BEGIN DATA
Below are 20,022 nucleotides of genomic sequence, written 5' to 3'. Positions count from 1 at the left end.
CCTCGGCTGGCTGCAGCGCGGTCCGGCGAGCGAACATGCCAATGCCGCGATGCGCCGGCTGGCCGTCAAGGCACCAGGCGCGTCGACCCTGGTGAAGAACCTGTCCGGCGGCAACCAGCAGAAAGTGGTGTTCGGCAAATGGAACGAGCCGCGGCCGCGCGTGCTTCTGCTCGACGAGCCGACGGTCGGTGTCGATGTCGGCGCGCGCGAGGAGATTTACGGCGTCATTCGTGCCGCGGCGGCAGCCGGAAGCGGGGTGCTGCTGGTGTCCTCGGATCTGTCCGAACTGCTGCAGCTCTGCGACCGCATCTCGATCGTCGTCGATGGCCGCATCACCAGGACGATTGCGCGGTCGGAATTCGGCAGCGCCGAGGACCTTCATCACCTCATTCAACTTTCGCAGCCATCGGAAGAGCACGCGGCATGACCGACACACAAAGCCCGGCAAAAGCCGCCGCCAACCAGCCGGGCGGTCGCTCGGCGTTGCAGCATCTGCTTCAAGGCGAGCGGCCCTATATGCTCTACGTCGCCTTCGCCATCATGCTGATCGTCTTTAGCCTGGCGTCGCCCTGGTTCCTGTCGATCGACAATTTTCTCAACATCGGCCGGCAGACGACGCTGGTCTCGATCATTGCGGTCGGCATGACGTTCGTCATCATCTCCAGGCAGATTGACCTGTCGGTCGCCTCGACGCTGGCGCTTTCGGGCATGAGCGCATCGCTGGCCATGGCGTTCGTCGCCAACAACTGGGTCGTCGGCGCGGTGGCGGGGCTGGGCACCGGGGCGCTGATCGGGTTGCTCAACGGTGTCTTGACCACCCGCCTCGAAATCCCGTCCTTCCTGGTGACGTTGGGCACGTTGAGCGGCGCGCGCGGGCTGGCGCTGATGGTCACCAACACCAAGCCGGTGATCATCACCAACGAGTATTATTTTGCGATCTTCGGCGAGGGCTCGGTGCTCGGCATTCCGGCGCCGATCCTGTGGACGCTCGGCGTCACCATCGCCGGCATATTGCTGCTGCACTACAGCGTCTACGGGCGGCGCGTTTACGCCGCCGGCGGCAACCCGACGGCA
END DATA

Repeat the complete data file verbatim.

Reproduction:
Below are 20,022 nucleotides of genomic sequence, written 5' to 3'. Positions count from 1 at the left end.
CCTCGGCTGGCTGCAGCGCGGTCCGGCGAGCGAACATGCCAATGCCGCGATGCGCCGGCTGGCCGTCAAGGCACCAGGCGCGTCGACCCTGGTGAAGAACCTGTCCGGCGGCAACCAGCAGAAAGTGGTGTTCGGCAAATGGAACGAGCCGCGGCCGCGCGTGCTTCTGCTCGACGAGCCGACGGTCGGTGTCGATGTCGGCGCGCGCGAGGAGATTTACGGCGTCATTCGTGCCGCGGCGGCAGCCGGAAGCGGGGTGCTGCTGGTGTCCTCGGATCTGTCCGAACTGCTGCAGCTCTGCGACCGCATCTCGATCGTCGTCGATGGCCGCATCACCAGGACGATTGCGCGGTCGGAATTCGGCAGCGCCGAGGACCTTCATCACCTCATTCAACTTTCGCAGCCATCGGAAGAGCACGCGGCATGACCGACACACAAAGCCCGGCAAAAGCCGCCGCCAACCAGCCGGGCGGTCGCTCGGCGTTGCAGCATCTGCTTCAAGGCGAGCGGCCCTATATGCTCTACGTCGCCTTCGCCATCATGCTGATCGTCTTTAGCCTGGCGTCGCCCTGGTTCCTGTCGATCGACAATTTTCTCAACATCGGCCGGCAGACGACGCTGGTCTCGATCATTGCGGTCGGCATGACGTTCGTCATCATCTCCAGGCAGATTGACCTGTCGGTCGCCTCGACGCTGGCGCTTTCGGGCATGAGCGCATCGCTGGCCATGGCGTTCGTCGCCAACAACTGGGTCGTCGGCGCGGTGGCGGGGCTGGGCACCGGGGCGCTGATCGGGTTGCTCAACGGTGTCTTGACCACCCGCCTCGAAATCCCGTCCTTCCTGGTGACGTTGGGCACGTTGAGCGGCGCGCGCGGGCTGGCGCTGATGGTCACCAACACCAAGCCGGTGATCATCACCAACGAGTATTATTTTGCGATCTTCGGCGAGGGCTCGGTGCTCGGCATTCCGGCGCCGATCCTGTGGACGCTCGGCGTCACCATCGCCGGCATATTGCTGCTGCACTACAGCGTCTACGGGCGGCGCGTTTACGCCGCCGGCGGCAACCCGACGGCA